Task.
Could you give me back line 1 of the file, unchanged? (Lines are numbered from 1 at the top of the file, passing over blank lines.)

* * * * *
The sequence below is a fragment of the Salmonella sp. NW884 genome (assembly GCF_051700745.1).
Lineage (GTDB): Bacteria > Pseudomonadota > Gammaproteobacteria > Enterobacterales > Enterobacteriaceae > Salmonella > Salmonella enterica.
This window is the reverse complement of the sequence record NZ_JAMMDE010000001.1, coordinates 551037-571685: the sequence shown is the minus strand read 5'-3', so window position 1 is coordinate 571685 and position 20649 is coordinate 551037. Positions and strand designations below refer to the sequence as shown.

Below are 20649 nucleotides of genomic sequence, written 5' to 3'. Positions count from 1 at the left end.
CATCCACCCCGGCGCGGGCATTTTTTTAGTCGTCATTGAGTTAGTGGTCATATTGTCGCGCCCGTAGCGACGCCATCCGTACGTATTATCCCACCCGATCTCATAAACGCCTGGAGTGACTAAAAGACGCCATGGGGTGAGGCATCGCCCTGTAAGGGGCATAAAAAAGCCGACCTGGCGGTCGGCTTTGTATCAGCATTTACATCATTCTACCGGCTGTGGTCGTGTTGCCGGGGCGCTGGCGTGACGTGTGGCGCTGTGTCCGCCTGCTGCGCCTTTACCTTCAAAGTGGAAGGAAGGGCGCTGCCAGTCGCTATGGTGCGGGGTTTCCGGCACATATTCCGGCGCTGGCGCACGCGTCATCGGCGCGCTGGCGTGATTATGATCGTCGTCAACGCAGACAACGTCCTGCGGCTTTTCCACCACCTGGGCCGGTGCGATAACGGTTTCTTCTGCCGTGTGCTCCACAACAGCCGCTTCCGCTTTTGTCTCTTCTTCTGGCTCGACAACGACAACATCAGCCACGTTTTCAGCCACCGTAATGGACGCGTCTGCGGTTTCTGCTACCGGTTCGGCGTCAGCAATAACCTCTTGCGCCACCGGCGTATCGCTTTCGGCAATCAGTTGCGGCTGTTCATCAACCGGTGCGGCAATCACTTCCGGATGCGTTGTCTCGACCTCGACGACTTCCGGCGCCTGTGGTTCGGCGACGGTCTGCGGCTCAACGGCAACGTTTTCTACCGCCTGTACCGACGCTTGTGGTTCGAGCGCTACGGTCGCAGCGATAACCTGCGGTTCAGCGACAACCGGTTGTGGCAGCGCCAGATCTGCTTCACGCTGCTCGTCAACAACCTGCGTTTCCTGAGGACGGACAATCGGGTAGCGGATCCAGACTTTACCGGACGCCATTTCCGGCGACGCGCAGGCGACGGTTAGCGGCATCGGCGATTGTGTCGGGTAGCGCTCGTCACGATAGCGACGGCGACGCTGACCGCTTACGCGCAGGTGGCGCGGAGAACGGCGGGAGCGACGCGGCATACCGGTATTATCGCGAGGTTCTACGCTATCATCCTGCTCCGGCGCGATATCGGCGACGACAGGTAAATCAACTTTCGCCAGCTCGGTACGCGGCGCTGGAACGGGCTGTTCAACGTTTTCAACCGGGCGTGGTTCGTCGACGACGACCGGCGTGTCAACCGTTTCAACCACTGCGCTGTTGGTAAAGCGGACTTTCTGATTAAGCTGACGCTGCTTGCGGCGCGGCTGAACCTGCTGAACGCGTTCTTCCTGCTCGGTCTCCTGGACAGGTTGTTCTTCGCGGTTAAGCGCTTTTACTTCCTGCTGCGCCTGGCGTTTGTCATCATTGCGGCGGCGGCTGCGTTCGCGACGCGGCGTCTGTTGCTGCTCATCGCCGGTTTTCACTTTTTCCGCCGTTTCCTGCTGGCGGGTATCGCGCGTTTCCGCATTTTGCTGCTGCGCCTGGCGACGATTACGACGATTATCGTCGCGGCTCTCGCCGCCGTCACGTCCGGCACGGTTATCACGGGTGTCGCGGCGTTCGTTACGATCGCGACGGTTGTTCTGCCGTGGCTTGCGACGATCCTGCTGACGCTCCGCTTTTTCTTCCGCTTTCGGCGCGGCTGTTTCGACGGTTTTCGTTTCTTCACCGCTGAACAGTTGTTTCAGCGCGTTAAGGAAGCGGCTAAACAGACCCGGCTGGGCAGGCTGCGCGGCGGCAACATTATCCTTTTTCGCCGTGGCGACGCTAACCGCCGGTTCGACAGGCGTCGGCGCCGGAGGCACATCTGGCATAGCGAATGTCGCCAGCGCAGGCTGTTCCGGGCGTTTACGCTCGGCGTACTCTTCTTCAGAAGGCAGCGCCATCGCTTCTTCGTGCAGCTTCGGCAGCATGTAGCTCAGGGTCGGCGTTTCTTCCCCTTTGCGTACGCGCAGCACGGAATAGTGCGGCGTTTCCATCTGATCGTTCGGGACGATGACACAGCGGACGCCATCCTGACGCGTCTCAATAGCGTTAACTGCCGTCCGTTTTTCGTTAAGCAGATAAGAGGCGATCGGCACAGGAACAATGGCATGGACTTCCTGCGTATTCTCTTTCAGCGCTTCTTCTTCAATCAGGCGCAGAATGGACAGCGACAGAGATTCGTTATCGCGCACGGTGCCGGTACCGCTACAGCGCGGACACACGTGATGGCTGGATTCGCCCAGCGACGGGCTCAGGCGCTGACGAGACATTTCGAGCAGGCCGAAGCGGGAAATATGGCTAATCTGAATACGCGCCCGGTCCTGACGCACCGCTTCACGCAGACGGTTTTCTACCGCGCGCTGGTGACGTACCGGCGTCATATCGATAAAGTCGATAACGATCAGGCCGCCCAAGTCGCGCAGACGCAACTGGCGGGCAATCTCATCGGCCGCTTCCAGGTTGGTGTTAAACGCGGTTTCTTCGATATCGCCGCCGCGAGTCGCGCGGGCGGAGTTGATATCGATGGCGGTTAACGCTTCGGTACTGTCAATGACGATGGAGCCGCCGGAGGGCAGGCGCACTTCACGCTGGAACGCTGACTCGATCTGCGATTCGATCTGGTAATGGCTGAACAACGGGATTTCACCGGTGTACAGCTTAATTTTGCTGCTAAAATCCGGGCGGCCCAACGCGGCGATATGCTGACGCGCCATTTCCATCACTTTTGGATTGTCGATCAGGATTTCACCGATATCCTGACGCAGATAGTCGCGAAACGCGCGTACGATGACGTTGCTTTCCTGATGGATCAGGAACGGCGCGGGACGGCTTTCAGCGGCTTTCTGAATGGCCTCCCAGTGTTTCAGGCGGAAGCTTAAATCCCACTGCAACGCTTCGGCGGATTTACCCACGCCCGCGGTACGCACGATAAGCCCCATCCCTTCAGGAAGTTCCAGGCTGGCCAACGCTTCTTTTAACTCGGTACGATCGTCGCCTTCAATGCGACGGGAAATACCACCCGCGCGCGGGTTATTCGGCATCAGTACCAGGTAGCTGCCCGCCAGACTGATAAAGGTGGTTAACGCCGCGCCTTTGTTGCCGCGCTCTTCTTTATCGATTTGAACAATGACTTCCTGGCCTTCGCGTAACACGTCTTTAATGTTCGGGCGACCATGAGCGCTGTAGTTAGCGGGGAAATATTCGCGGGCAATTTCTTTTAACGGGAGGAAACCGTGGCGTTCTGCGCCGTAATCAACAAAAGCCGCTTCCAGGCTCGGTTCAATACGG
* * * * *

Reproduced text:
The sequence below is a fragment of the Salmonella sp. NW884 genome (assembly GCF_051700745.1).